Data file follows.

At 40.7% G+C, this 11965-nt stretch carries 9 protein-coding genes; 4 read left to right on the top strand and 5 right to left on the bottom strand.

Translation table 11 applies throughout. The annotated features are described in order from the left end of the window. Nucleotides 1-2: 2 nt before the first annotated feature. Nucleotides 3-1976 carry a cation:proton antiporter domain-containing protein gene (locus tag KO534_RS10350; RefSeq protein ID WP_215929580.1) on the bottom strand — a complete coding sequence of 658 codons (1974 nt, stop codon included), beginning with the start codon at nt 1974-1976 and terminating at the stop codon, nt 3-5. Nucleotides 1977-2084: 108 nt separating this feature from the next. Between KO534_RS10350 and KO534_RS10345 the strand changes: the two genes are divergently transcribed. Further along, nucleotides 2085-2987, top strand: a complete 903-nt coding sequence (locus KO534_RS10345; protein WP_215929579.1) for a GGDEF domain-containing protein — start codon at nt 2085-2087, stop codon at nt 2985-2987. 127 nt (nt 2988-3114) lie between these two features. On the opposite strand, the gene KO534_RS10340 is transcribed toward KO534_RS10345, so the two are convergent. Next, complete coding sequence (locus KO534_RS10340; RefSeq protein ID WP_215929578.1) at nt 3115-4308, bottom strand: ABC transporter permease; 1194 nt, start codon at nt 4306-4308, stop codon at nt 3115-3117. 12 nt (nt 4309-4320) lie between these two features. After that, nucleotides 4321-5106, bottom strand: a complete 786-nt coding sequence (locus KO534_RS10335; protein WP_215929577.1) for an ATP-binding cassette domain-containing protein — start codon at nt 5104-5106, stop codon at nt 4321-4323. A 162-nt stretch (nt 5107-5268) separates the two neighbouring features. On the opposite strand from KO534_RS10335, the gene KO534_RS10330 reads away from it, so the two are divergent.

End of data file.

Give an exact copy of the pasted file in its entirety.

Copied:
At 40.7% G+C, this 11965-nt stretch carries 9 protein-coding genes; 4 read left to right on the top strand and 5 right to left on the bottom strand.

Translation table 11 applies throughout. The annotated features are described in order from the left end of the window. Nucleotides 1-2: 2 nt before the first annotated feature. Nucleotides 3-1976 carry a cation:proton antiporter domain-containing protein gene (locus tag KO534_RS10350; RefSeq protein ID WP_215929580.1) on the bottom strand — a complete coding sequence of 658 codons (1974 nt, stop codon included), beginning with the start codon at nt 1974-1976 and terminating at the stop codon, nt 3-5. Nucleotides 1977-2084: 108 nt separating this feature from the next. Between KO534_RS10350 and KO534_RS10345 the strand changes: the two genes are divergently transcribed. Further along, nucleotides 2085-2987, top strand: a complete 903-nt coding sequence (locus KO534_RS10345; protein WP_215929579.1) for a GGDEF domain-containing protein — start codon at nt 2085-2087, stop codon at nt 2985-2987. 127 nt (nt 2988-3114) lie between these two features. On the opposite strand, the gene KO534_RS10340 is transcribed toward KO534_RS10345, so the two are convergent. Next, complete coding sequence (locus KO534_RS10340; RefSeq protein ID WP_215929578.1) at nt 3115-4308, bottom strand: ABC transporter permease; 1194 nt, start codon at nt 4306-4308, stop codon at nt 3115-3117. 12 nt (nt 4309-4320) lie between these two features. After that, nucleotides 4321-5106, bottom strand: a complete 786-nt coding sequence (locus KO534_RS10335; protein WP_215929577.1) for an ATP-binding cassette domain-containing protein — start codon at nt 5104-5106, stop codon at nt 4321-4323. A 162-nt stretch (nt 5107-5268) separates the two neighbouring features. On the opposite strand from KO534_RS10335, the gene KO534_RS10330 reads away from it, so the two are divergent.